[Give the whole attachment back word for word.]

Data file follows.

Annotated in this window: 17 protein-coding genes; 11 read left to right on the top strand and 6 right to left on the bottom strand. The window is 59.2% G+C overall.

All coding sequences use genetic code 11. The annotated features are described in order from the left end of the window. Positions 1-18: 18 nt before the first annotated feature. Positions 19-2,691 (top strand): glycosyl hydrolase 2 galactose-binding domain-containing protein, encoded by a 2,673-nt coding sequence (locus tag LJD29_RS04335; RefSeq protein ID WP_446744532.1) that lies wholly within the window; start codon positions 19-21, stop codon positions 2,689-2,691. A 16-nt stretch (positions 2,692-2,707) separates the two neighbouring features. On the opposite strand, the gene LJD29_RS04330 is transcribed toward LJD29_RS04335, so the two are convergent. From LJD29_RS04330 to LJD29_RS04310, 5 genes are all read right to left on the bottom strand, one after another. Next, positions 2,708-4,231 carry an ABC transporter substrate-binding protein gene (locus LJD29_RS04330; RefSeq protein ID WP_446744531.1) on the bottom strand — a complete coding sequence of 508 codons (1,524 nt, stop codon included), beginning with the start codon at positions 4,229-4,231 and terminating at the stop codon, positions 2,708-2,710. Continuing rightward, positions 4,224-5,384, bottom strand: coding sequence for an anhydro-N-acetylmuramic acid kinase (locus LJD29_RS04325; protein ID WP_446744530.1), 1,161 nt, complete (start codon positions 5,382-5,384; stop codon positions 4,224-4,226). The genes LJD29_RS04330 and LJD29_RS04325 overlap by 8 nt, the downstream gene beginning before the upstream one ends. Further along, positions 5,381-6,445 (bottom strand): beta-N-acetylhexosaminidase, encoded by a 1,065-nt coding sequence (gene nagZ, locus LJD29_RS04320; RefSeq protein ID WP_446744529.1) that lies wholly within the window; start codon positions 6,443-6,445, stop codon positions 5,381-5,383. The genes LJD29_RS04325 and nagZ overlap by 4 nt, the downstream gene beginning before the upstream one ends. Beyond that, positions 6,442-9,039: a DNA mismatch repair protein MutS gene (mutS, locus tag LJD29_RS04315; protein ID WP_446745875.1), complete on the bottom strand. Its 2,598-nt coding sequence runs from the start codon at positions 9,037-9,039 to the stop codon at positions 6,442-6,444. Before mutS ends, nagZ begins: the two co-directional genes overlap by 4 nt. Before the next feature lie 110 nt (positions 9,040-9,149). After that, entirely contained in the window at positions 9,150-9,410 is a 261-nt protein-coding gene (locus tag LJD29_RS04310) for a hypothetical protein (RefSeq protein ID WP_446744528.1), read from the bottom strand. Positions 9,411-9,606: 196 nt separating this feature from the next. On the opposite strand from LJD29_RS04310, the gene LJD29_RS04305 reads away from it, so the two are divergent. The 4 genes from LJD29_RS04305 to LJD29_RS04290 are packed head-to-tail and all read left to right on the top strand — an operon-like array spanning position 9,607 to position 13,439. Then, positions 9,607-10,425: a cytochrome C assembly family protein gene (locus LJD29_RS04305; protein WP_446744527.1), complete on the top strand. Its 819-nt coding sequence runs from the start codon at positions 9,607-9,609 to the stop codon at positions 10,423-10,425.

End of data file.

Annotated in this window: 17 protein-coding genes; 11 read left to right on the top strand and 6 right to left on the bottom strand. The window is 59.2% G+C overall.

All coding sequences use genetic code 11. The annotated features are described in order from the left end of the window. Positions 1-18: 18 nt before the first annotated feature. Positions 19-2,691 (top strand): glycosyl hydrolase 2 galactose-binding domain-containing protein, encoded by a 2,673-nt coding sequence (locus tag LJD29_RS04335; RefSeq protein ID WP_446744532.1) that lies wholly within the window; start codon positions 19-21, stop codon positions 2,689-2,691. A 16-nt stretch (positions 2,692-2,707) separates the two neighbouring features. On the opposite strand, the gene LJD29_RS04330 is transcribed toward LJD29_RS04335, so the two are convergent. From LJD29_RS04330 to LJD29_RS04310, 5 genes are all read right to left on the bottom strand, one after another. Next, positions 2,708-4,231 carry an ABC transporter substrate-binding protein gene (locus LJD29_RS04330; RefSeq protein ID WP_446744531.1) on the bottom strand — a complete coding sequence of 508 codons (1,524 nt, stop codon included), beginning with the start codon at positions 4,229-4,231 and terminating at the stop codon, positions 2,708-2,710. Continuing rightward, positions 4,224-5,384, bottom strand: coding sequence for an anhydro-N-acetylmuramic acid kinase (locus LJD29_RS04325; protein ID WP_446744530.1), 1,161 nt, complete (start codon positions 5,382-5,384; stop codon positions 4,224-4,226). The genes LJD29_RS04330 and LJD29_RS04325 overlap by 8 nt, the downstream gene beginning before the upstream one ends. Further along, positions 5,381-6,445 (bottom strand): beta-N-acetylhexosaminidase, encoded by a 1,065-nt coding sequence (gene nagZ, locus LJD29_RS04320; RefSeq protein ID WP_446744529.1) that lies wholly within the window; start codon positions 6,443-6,445, stop codon positions 5,381-5,383. The genes LJD29_RS04325 and nagZ overlap by 4 nt, the downstream gene beginning before the upstream one ends. Beyond that, positions 6,442-9,039: a DNA mismatch repair protein MutS gene (mutS, locus tag LJD29_RS04315; protein ID WP_446745875.1), complete on the bottom strand. Its 2,598-nt coding sequence runs from the start codon at positions 9,037-9,039 to the stop codon at positions 6,442-6,444. Before mutS ends, nagZ begins: the two co-directional genes overlap by 4 nt. Before the next feature lie 110 nt (positions 9,040-9,149). After that, entirely contained in the window at positions 9,150-9,410 is a 261-nt protein-coding gene (locus tag LJD29_RS04310) for a hypothetical protein (RefSeq protein ID WP_446744528.1), read from the bottom strand. Positions 9,411-9,606: 196 nt separating this feature from the next. On the opposite strand from LJD29_RS04310, the gene LJD29_RS04305 reads away from it, so the two are divergent. The 4 genes from LJD29_RS04305 to LJD29_RS04290 are packed head-to-tail and all read left to right on the top strand — an operon-like array spanning position 9,607 to position 13,439. Then, positions 9,607-10,425: a cytochrome C assembly family protein gene (locus LJD29_RS04305; protein WP_446744527.1), complete on the top strand. Its 819-nt coding sequence runs from the start codon at positions 9,607-9,609 to the stop codon at positions 10,423-10,425.